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Amid predictions that higher education will be changed forever by the current pandemic, Professor James Miller, Deputy Vice-Chancellor at Glasgow Caledonian University, suggests the innovative ways the sector is responding to the crisis will make it even more valued in the future.
The current crisis has underlined the critical role played by the UK’s experts and researchers and the institutions supporting them, as well as the need for collaboration between them, says Dr Joe Marshall, Chief Executive of the National Centre for Universities and Business.
As a growing number of universities move teaching and assessment online in response to the coronavirus pandemic, the University of Derby is holding a virtual conference which aims to support staff in making the transition.
The Office for Students is leaving it up to universities to decide on particular approaches to the Coronavirus pandemic rather than issuing specific guidance, and has promised to minimises its regulatory demands on the sector in response to the crisis.
A study has found substantial differences in degree attainment by students' religion or belief.
As the sector begins to respond to the report from the post-18 education and funding review panel headed by Philip Augar, HEi-know asked three HE leaders for their initial impressions. Sir Peter Scott, professor of higher education studies at UCL's Institute of Education and former Vice-Chancellor of Kingston University; Dr Rhiannon Birch, head of planning and research at Sheffield University; and Professor Liz Barnes, Vice-Chancellor of Staffordshire University all offered their thoughts.
Only one cheer for a “messy compromise” - Peter Scott
The Augar review is clearly a step back from the flawed ‘market’ established in English higher education in 2010 following another report, the Browne review. One cheer, because that ‘market’ is no longer sustainable in either financial or moral terms. It has created a lose-lose situation - spiralling graduate debt and an escalating, and uncontrollable, increase in actual public funding - and it encourages toxic behaviour by universities - grade inflation, rankings game-playing, an explosion of unconditional offers, corporate greed...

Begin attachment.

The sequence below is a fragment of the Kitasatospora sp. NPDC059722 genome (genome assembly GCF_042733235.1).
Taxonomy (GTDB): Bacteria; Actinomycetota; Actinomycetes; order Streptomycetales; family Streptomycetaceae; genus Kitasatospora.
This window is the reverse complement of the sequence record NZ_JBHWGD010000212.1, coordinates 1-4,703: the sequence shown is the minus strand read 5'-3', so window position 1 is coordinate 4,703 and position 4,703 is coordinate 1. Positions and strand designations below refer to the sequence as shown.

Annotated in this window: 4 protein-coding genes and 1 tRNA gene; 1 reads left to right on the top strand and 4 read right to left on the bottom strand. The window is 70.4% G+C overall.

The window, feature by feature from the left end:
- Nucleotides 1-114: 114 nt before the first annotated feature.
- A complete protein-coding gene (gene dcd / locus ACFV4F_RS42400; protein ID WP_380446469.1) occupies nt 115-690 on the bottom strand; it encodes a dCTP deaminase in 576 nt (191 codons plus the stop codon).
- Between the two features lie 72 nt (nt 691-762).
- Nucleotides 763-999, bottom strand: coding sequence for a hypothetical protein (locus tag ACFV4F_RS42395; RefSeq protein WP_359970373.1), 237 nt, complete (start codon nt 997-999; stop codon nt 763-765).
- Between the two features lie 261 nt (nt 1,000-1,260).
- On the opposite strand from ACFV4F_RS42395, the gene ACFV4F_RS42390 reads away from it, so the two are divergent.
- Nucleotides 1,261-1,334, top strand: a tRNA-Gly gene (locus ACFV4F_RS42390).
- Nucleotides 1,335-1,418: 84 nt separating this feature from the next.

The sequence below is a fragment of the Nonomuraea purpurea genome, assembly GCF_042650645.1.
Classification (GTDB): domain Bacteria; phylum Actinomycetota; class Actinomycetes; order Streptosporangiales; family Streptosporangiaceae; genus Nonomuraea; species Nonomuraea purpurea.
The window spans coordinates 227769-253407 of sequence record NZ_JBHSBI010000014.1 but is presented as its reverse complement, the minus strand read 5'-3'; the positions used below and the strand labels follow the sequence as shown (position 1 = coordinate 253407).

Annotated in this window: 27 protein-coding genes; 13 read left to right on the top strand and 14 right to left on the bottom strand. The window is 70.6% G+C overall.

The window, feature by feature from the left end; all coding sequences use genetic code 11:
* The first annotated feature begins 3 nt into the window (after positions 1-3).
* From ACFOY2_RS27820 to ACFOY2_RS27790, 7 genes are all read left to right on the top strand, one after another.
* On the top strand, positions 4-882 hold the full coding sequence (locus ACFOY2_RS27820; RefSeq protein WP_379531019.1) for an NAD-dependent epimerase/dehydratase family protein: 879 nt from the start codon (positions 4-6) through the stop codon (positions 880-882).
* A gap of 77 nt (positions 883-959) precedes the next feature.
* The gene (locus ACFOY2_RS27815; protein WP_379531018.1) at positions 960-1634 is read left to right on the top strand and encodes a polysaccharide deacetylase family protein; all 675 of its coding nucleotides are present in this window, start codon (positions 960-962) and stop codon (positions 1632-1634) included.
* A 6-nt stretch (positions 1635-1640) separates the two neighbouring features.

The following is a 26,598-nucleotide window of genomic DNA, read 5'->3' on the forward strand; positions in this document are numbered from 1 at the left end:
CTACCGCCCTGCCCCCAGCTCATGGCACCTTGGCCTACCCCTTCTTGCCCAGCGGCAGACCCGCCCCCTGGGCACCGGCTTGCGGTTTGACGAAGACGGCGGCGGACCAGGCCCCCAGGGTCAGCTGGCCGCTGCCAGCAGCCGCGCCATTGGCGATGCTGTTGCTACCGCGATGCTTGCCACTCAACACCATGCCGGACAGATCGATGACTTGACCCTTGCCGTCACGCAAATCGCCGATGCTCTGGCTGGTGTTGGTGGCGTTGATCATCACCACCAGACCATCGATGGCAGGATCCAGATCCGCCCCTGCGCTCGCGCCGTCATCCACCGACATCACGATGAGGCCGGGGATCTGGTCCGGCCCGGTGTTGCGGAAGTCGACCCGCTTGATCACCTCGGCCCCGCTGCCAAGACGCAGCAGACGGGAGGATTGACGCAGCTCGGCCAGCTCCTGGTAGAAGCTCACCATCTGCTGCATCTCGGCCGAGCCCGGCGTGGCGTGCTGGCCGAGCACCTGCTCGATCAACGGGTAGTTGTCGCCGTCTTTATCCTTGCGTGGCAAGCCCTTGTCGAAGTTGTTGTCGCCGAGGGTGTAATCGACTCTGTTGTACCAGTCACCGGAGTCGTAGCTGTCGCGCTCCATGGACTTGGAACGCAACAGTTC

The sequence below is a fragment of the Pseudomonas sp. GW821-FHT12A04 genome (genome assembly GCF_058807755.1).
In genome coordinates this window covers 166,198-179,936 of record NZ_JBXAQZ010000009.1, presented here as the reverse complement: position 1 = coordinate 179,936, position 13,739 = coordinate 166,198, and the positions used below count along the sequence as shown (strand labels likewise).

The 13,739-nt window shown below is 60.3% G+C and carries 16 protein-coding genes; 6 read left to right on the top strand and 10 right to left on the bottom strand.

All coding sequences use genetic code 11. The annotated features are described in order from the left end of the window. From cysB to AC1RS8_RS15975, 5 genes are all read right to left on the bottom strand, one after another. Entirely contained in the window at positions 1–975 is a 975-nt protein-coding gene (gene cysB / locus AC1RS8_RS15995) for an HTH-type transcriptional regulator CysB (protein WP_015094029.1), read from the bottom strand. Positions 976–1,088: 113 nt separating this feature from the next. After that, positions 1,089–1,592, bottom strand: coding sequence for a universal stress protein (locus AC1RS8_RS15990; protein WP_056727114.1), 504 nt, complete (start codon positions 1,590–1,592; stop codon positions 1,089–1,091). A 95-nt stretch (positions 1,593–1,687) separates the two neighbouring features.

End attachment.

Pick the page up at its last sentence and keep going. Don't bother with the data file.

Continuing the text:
But only one cheer. The proposed cut in the maximum fee is a messy compromise. They are still the highest in Europe and among the highest in the world. Relabelling fees as ‘student contributions’ will fool no one. There is no guarantee, despite the panel’s pious hope, the Government will fill the gap by increased public spending. Hand-on-heart who can says universities are a higher priority than the creaking National Health Service or up-against-the-wall local government. Even if the extra money is forthcoming to fill the gap, the panel’s proposal that it should be aligned with the modern industrial strategy and directed to courses that cost most to deliver (STEM presumably) and offer ‘better value to students and taxpayers’ (the highest - financial - ‘rate of return’?) has an ominous ring. Come back ‘manpower planning’ (my use of the old-fashioned gendered term is deliberate), all is forgiven - with an added twist of social privilege. That’s the effect if not the intention.
But the key problem with Augar is the same as with the Browne review a decade ago. If it gets implemented at all (a big ‘if’ in these dog days of Brexit paralysis), like Browne its proposals will be cherry picked by ephemeral politicians and distorted by short-term ideological dogma and political expediency. The core question - whether higher education is a market commodity or a public service - will remain unanswered.
Augar could usher in a more fluid and flexible post-18 system -- Rhiannon Birch